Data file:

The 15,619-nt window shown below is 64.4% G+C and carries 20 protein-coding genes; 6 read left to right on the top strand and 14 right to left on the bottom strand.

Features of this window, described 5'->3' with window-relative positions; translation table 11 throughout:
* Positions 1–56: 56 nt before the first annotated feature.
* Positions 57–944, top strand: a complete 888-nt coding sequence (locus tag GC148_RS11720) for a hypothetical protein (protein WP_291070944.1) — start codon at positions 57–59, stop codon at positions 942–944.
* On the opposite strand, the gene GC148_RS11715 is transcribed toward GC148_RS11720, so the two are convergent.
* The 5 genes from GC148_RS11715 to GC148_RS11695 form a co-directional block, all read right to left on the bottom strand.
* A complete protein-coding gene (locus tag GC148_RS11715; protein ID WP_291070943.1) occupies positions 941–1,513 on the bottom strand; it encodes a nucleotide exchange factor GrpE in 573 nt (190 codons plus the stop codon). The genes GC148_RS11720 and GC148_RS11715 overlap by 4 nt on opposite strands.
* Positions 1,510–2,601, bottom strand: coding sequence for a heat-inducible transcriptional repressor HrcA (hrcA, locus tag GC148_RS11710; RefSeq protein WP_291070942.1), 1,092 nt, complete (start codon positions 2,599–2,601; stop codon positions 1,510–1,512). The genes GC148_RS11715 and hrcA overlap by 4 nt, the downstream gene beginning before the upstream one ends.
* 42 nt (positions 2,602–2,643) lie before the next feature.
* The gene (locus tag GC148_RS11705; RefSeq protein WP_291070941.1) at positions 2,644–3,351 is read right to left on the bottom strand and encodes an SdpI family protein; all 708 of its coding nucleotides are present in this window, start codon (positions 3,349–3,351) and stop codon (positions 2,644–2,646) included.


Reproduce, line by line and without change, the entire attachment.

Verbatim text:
The 15,619-nt window shown below is 64.4% G+C and carries 20 protein-coding genes; 6 read left to right on the top strand and 14 right to left on the bottom strand.

Features of this window, described 5'->3' with window-relative positions; translation table 11 throughout:
* Positions 1–56: 56 nt before the first annotated feature.
* Positions 57–944, top strand: a complete 888-nt coding sequence (locus tag GC148_RS11720) for a hypothetical protein (protein WP_291070944.1) — start codon at positions 57–59, stop codon at positions 942–944.
* On the opposite strand, the gene GC148_RS11715 is transcribed toward GC148_RS11720, so the two are convergent.
* The 5 genes from GC148_RS11715 to GC148_RS11695 form a co-directional block, all read right to left on the bottom strand.
* A complete protein-coding gene (locus tag GC148_RS11715; protein ID WP_291070943.1) occupies positions 941–1,513 on the bottom strand; it encodes a nucleotide exchange factor GrpE in 573 nt (190 codons plus the stop codon). The genes GC148_RS11720 and GC148_RS11715 overlap by 4 nt on opposite strands.
* Positions 1,510–2,601, bottom strand: coding sequence for a heat-inducible transcriptional repressor HrcA (hrcA, locus tag GC148_RS11710; RefSeq protein WP_291070942.1), 1,092 nt, complete (start codon positions 2,599–2,601; stop codon positions 1,510–1,512). The genes GC148_RS11715 and hrcA overlap by 4 nt, the downstream gene beginning before the upstream one ends.
* 42 nt (positions 2,602–2,643) lie before the next feature.
* The gene (locus tag GC148_RS11705; RefSeq protein WP_291070941.1) at positions 2,644–3,351 is read right to left on the bottom strand and encodes an SdpI family protein; all 708 of its coding nucleotides are present in this window, start codon (positions 3,349–3,351) and stop codon (positions 2,644–2,646) included.